Be aware that the engine will kick in depending on how far you press the accelerator and where that happens is sooner depending on what mode you are in. On the below pic (from the manual) that dotted dashed line represents the end of the blue arc, so in sport you will trigger the engine just past half way on that blue line -- which takes a lot of babying and defeats the reason to be in sport mode.

    Basically if you want the EV to stay on as much as possible, stay in econ EV mode only.

    Screenshot 2018-07-27 07.05.18.png
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  8. PHEV Newbie

    PHEV Newbie Well-Known Member

    Very true. I'm always always in econ but one day I was playing with the modes and went to normal. I made a right turn against a red so I needed to accelerate a bit more than normal. The ICE came right on long before the click point and the acceleration was swift. It did stay on for quite some time though, presumably to fully warm up. That part I didn't like so I stay in Econ mode nearly always now. Our town is fully of friendly drivers so there's more than plenty of acceleration there for everyday driving.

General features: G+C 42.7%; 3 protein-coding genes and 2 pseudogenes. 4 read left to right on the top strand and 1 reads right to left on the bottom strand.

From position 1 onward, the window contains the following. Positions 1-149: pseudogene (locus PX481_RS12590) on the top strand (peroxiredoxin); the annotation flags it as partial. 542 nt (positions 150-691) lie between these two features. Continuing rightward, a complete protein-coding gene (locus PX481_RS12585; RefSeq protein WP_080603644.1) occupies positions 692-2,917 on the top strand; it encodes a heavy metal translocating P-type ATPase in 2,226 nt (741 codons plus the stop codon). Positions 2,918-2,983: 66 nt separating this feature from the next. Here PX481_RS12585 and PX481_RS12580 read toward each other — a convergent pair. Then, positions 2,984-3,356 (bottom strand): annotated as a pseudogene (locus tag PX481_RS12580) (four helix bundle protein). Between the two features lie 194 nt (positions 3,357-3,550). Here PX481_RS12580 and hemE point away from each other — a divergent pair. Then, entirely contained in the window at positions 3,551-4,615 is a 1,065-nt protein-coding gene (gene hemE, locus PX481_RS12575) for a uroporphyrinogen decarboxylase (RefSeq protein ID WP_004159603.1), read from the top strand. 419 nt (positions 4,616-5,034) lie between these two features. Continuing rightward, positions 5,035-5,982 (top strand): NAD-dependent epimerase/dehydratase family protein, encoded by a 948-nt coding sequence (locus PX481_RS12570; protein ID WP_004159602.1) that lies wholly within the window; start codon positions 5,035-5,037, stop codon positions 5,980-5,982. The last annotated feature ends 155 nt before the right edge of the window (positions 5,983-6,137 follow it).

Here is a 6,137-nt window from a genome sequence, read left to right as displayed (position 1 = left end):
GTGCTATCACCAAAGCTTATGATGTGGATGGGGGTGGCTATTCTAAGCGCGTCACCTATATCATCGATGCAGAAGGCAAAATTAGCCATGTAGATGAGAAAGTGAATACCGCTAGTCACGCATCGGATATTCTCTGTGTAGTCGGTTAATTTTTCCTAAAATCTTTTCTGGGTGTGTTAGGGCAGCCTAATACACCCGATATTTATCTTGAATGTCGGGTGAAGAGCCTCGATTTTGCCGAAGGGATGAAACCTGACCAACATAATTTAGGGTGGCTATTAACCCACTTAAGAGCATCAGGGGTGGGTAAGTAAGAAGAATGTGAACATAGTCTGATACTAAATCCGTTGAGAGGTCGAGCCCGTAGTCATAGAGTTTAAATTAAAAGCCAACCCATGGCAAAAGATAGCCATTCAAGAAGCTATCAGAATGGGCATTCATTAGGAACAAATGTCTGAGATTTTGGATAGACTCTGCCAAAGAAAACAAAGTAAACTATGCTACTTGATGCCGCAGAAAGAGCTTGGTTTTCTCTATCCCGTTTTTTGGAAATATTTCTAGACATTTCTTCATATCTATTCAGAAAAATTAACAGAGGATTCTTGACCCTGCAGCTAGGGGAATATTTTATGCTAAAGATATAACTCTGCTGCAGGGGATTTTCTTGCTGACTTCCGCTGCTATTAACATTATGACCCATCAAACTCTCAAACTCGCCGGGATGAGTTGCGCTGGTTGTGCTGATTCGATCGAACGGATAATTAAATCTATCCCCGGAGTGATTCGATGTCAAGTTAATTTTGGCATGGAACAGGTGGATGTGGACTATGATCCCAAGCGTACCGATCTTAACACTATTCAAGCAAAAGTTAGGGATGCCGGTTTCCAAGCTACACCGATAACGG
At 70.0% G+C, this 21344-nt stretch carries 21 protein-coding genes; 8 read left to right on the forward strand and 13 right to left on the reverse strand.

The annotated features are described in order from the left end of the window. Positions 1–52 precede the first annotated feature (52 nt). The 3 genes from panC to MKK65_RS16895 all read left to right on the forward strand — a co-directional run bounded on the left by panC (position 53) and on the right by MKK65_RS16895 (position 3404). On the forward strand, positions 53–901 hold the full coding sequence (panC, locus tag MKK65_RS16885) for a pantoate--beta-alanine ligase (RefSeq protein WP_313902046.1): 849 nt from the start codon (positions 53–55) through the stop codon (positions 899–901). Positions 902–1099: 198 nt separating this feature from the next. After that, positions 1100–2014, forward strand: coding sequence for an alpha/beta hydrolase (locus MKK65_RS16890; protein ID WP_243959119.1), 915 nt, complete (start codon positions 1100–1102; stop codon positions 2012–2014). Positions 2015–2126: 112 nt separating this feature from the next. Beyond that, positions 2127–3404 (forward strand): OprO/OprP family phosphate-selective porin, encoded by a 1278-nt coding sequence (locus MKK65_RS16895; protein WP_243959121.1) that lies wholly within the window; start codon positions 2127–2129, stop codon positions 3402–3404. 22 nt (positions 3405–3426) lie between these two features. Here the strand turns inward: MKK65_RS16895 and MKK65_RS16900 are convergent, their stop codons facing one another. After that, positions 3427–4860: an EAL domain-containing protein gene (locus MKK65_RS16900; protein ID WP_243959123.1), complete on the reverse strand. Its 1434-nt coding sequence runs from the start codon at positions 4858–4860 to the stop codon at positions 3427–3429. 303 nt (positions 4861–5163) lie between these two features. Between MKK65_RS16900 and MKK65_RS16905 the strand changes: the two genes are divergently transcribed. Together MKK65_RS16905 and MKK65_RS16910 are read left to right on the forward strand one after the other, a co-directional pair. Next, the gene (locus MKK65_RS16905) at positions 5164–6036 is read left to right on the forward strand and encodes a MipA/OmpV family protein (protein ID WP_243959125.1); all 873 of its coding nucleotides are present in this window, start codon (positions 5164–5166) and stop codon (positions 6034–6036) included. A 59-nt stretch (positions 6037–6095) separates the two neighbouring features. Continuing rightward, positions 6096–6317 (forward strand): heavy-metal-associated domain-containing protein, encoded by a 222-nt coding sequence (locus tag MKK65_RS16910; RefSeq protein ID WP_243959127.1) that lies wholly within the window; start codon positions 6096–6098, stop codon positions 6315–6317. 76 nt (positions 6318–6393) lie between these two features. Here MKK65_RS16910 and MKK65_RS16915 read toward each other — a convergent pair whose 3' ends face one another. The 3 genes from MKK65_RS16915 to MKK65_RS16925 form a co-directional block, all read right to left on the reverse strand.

9. Carro con enchufe

    Carro con enchufe Active Member

    I think that if the ICE turns on just let it run it’s course. If you force it off, that could be why it turns on in an unexpected time later as its trying to finish what it started earlier.
  10. rodeknyt

    rodeknyt Active Member

    The dashed line represents where the pedal detent is, not where the end of the blue arc is. All the mode buttons do is change the mapping of the accelerator. In Sport mode, very little movement is needed to get much farther up into the blue. But, the ICE won't come on until you hit the end of the blue regardless of what mode you're in. It's only the pedal response that is changed by the mode buttons.
    insightman and Johnhaydev like this.
  11. weave

    weave Active Member

    Thanks. I've yet to "floor" it personally.
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  13. StickWare

    StickWare Active Member

    Mine did this for about 15 min the other night, when battery was about 75%
  14. weave

    weave Active Member

    Methinks this should be a topic for the FAQ. Basically if you fill the battery to 100% and immediately go down a hill and do the region paddles, the engine will turn on for about 10 minutes.

    Possibly using the brakes will work better during the first few minutes of operation of the car since the car may be smart enough to just use friction and not regain if the battery is already full.

    Also mention the theory that it may not be the best idea to constantly charge to 100%. While the car computer most likely will prevent the battery itself ever reaching a true 100%, the margin it allows is not large enough to make some comfortable about it.
  15. Viking79

    Viking79 Well-Known Member